In regards to “Are South Bay’s Tax Dollars for Public Projects Providing Opportunity and Benefit for All?” (August 17, 2007), it is true that that there is a proposed Gaylord Convention Center project and that the Sweetwater Union High School District will be refurbishing their schools. Unfortunately, nothing else in Mr. Joshua Ramirez’s political rant is factual.
His main point of contention seems to be that there is no Hispanic representation among the union leadership. Let me take this opportunity to introduce myself and set the record straight. My name is Nicholas J. Segura Jr., President of the International Brotherhood of Electrical Workers Local 569 San Diego and I am certainly and proudly Latino. I am honored to have been chosen by my fellow union members to serve as President to over 2,400 dedicated and hard working union electrical workers in San Diego and Imperial Counties. I am a proud resident and family man of Chula Vistas Westside. After serving in the U.S Navy and receiving an honorable discharge I was welcomed into the IBEW apprentice program. I have just completed my 15th year as an IBEW journeyman electrician. My current employer is a Latino who owns a union electrical contracting business that employs 40 electricians. He is the immediate Past President of the San Diego Chapter of the National Electrical Contractors Association and is a current member of their executive board. In fact, you will find Latinos in leadership positions of most, if not all, construction unions.
This is very different from what you find in the leadership of the ABC and AGC, the two main contractors’ associations fighting against workers’ rights in San Diego. The ABC, the organization Mr. Ramirez claimed to be a member of (more on that later), is led by Executive Director George Hawkins, President Greg Roper and Vice-President of Government Affairs Eric Christen. The AGC leadership is Executive Director Jim Ryan, President Tom Anderson and Vice-President of Government Affairs Brad Barnum. To quote Mr. Ramirez, where are the names like Morales, Sanchez or Martinez?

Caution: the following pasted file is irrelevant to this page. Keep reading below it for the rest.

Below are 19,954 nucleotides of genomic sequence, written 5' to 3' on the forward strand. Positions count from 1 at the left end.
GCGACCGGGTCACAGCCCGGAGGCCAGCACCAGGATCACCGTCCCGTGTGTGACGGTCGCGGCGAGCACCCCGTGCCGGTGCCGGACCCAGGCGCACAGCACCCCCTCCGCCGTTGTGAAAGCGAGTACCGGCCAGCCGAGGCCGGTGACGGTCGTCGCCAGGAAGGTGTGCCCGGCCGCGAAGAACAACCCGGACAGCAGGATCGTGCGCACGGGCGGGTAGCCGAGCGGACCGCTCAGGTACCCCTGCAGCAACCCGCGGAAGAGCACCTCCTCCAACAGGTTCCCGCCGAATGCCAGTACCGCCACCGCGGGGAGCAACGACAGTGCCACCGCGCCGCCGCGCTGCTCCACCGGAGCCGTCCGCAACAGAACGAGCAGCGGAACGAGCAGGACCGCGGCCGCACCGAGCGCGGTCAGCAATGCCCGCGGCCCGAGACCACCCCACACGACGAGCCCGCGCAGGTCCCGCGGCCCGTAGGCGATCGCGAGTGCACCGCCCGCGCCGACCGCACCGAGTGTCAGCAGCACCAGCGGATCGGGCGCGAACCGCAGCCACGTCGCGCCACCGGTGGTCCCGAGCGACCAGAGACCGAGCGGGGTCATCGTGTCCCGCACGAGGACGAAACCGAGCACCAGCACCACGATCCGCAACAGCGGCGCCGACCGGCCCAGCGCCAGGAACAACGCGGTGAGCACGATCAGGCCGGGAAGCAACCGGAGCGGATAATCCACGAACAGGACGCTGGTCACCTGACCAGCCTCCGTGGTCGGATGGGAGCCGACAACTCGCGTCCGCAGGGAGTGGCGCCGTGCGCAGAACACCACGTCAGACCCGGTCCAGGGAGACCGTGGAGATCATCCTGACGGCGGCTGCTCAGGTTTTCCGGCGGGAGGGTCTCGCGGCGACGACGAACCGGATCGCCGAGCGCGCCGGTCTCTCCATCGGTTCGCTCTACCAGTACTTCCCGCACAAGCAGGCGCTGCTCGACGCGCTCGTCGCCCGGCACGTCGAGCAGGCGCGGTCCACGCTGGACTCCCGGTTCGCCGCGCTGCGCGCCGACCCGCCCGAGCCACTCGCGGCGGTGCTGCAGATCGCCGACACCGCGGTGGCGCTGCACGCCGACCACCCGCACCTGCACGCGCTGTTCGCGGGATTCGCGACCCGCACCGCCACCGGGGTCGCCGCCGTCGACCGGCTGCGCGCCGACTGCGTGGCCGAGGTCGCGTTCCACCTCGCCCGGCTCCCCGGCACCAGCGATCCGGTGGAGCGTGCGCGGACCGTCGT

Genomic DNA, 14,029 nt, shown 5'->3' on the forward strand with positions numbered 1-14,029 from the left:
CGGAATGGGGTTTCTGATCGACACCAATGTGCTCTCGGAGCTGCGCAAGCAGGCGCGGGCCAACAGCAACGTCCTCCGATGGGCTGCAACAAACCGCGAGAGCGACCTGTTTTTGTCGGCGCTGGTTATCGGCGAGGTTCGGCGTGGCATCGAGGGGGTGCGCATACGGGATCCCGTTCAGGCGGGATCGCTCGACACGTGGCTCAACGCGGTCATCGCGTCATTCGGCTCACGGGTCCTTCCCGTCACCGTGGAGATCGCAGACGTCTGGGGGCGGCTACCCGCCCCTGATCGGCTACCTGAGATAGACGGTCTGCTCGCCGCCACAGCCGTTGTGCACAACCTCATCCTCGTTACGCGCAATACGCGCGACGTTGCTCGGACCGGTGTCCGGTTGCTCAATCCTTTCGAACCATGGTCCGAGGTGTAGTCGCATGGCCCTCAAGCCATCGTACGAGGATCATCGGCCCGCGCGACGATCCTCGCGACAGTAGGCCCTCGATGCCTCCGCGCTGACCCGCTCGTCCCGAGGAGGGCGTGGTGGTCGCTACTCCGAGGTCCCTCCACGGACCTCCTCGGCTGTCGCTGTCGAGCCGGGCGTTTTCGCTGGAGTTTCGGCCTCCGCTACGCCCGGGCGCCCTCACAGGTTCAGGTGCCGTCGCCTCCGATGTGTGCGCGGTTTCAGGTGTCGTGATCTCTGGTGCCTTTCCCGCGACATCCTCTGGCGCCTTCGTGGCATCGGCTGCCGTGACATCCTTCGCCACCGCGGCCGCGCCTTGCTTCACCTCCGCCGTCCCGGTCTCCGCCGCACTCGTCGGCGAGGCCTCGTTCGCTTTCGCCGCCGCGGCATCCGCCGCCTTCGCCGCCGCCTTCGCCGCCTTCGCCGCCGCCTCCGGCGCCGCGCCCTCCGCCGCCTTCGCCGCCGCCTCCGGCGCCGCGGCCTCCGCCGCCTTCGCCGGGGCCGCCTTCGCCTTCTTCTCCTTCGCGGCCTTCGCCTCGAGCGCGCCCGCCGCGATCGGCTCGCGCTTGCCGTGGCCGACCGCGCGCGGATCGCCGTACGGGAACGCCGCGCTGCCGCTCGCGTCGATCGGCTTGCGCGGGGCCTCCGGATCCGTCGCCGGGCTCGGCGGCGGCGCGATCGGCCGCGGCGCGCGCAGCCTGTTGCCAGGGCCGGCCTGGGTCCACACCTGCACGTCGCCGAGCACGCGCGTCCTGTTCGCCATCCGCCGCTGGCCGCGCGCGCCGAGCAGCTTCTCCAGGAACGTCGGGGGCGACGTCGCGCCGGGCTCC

Don’t be confused, it is our union and others like it that are the only ones looking out for the workers. Unions guarantee that their members receive a fair middle-class wage, full-family medical coverage and a guaranteed pension, not to be confused with a 401K. We fight for PLA’s because PLA’s are one way to make sure our voices are heard.
Most importantly, PLA’s support union apprenticeship programs which are without dispute the best and often a model for other training programs. According to the Department of Apprenticeship Standards (DAS) our apprenticeship program from 2000-2005 graduated 63% of all apprentices who started the program. If you made it through the first year, that number went up over 90%. 38% of our current apprentices are Latino and 17% are military veterans. Unlike the non-union “programs,” our training is free to the apprentice. By way of contrast, the ABC electrical apprenticeship program, which charges its students, only graduated 28% of its students from 2000-2005. We provide great careers, not just a temporary job.
The bottom line is that the IBEW, my union, has been in existence for well over 100 years because we have always stood up for workers’ rights and the best interest of local communities. We had to, because our members and our leaders live in those communities.
At the end of the day, this goes beyond the ethnicity of workers. It’s about bringing the right development to the bay front it’s about ensuring that whoever develops the bay front signs a legally-binding document committing to hiring local workers first. Such agreements legally ensure journeymen and apprentice craftsmenblack, white, brown and all ethnicities receive equal pay and benefits. This is a particularly important sticking point in the Gaylord negotiations since they have a track record of racist policies.
In Maryland’s Prince George’s County, local officials fought to ensure that minority workers played an important role in the development of their convention center. Instead of embracing the minority contract clause, Gaylord largely ignored it and then said that they would rather pay a fine then hire minority-owned businesses. Later, Gaylord officials had the gall to complain that the fines for refusing to work with minority contractors were “unfair.” Since he is not a resident of Chula Vista, it does not surprise me that this essential point is lost on Mr. Ramirez, but as a Latino, I am surprised that he is able to disregard this essential fact.
Nicholas J Segura Jr.